Publicly funded sexual health clinics are tasked with providing free or low cost sexually transmitted infections (STI) testing and treatment services in many jurisdictions. However, the recent economic downturn and ensuing budgetary limitations facing public health infrastructure (even in many high-income countries) have led to STI clinic closures and/or scale-back of operations in some jurisdictions.1 At the same time, increased clinic patient volumes contribute to scenarios where clinicians must provide more services with diminished resources.1,2 In many high-income countries, STI clinics are currently operating at maximum capacity amidst rising STI rates, highlighting the urgent need for the adoption of innovative service delivery options that provide high-quality and comprehensive STI services while limiting the burden on fiscal resources.3
Internet-based screening programs have been proposed as potentially cost-reducing alternative service delivery models in recent years.4 These new models are facilitated in part by the increasing adoption of highly sensitive and specific STI testing technologies, including nucleic acid amplification tests (NAATs) conducted on urine specimens and rapid testing, which make the provision of testing services more convenient and accessible in these alternative settings where patients have limited interaction with clinicians.5 However, strategies for identifying those at increased risk for STIs are urgently needed in alternative service delivery models. Current screening recommendations issued by public health and professional organizations have deficiencies (e.g., oversimplification and lack of generalizability) that limit their adoption for individualized decision making to the specific patient, and there is growing support for more nuanced risk assessment considerations that involve more than the body of evidence concerning screening recommendations alone.6
Risk prediction approaches that reflect a continuous risk spectrum have been widely adopted in chronic disease decision making (e.g., the Framingham risk score) and have been proposed as alternatives to screening recommendations in various contexts.7 Clinical prediction rules (CPRs) are tools that provide estimates of absolute risk based on the combination of several patient characteristics, thus allowing for more nuanced and precise decision making than screening recommendations when applied to individual patients.8 Prediction rules have potential applications in sexual health decision making. They may help prioritize STI testing resources and help clinicians and public health administrators make crucial decisions about where to focus STI screening efforts on the individual and population level (e.g., recommending specific STI tests, as well as frequency of testing). Specifically, CPRs can be used in targeted screening programs, public education initiatives, and risk communication to patients to encourage STI testing or behavior modification.5,9
To become routinely incorporated into sexually health service delivery, CPRs must demonstrate good performance and generalizability. To our knowledge, there has been no review undertaken providing a critical appraisal of the methodological quality and performance measures of CPRs in sexual health contexts. Specifically, this review aims to (1) identify and characterize prediction rules developed and validated for STI screening, (2) describe and critically appraise the methodological issues essential to the suitability of derived models for clinical or public health application, and (3) synthesize the literature on the performance of these models.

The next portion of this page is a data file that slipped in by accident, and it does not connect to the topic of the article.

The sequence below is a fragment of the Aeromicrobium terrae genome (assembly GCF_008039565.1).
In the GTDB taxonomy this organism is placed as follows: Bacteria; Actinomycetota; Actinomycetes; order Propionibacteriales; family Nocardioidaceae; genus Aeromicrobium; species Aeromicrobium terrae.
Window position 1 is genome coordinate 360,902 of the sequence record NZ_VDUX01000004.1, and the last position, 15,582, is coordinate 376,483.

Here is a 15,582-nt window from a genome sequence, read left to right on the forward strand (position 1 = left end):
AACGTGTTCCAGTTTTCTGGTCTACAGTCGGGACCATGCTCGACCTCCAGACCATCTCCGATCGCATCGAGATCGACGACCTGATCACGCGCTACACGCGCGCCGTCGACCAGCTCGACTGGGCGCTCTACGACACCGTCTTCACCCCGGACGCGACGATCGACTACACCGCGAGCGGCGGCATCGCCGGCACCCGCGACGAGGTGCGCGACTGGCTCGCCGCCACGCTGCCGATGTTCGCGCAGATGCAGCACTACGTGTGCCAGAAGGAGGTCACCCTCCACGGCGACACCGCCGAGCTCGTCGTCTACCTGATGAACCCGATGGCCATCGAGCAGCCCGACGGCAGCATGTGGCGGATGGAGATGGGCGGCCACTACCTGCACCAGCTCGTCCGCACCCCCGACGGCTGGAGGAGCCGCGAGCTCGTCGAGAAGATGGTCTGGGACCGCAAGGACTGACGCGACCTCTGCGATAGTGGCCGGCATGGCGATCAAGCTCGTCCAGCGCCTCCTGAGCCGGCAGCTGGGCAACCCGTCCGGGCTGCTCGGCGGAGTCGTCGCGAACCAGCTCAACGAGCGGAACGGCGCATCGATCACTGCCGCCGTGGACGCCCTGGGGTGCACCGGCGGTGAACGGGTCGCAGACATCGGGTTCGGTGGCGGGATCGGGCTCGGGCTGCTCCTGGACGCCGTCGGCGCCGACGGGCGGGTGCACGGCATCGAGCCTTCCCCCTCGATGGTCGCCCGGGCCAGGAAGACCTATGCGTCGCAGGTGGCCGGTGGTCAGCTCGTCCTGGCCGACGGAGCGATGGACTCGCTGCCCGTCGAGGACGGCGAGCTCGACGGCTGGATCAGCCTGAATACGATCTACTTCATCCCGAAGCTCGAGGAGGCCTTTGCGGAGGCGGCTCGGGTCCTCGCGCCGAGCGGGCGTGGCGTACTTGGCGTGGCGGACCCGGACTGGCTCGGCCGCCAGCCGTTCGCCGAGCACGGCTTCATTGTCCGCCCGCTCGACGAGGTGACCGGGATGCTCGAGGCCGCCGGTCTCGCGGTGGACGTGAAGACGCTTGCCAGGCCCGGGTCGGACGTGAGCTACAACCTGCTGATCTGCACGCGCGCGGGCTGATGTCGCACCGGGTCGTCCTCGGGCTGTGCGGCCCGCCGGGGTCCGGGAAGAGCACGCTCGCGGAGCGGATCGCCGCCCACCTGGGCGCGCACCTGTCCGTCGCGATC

We conducted a search of MEDLINE to identify potentially relevant studies published between 2003 and 2012, an era characterized by the expansion of highly sensitive tests (e.g., NAATs) and convenient specimen collection (e.g., urine) in an effort to ensure comparability in specimen collection and STI outcome assessment. Because of the lack of MeSH terms denoting CPRs, we used the following terms: a combination of “chlamydia,” “gonorrhea,” “HIV,” “syphilis,” “STI,” or “STD” and “screening.” We focused on these 4 STI outcomes because they are of particular interest to public health diagnosis and treatment. This review was also limited to studies published in English-language journals with populations derived from North America, Western Europe, and Australia—regions with comparable STI prevalence and social determinants of sexual health. We did not search the gray literature because we wanted to include only studies that are published in journals read by sexual health clinicians and decision makers.
We assessed the inclusion of articles through a 3-step process. First, we evaluated the title and abstract of each article identified through the MEDLINE search for relevance. Second, we manually reviewed the complete manuscript of articles identified as relevant through the title and abstract review. Eligible publications had to report a scoring or assessment tool for risk prediction or stratification. Finally, we reviewed the references of identified articles to find additional articles that may have been missed in the initial electronic search. We only included publications that provided measures of association between variables and STI outcomes in the final multivariable prediction model. Reporting of at least 1 empirical performance metric of the prediction model (e.g., discriminative and/or calibration measures) was preferable but not crucial for inclusion.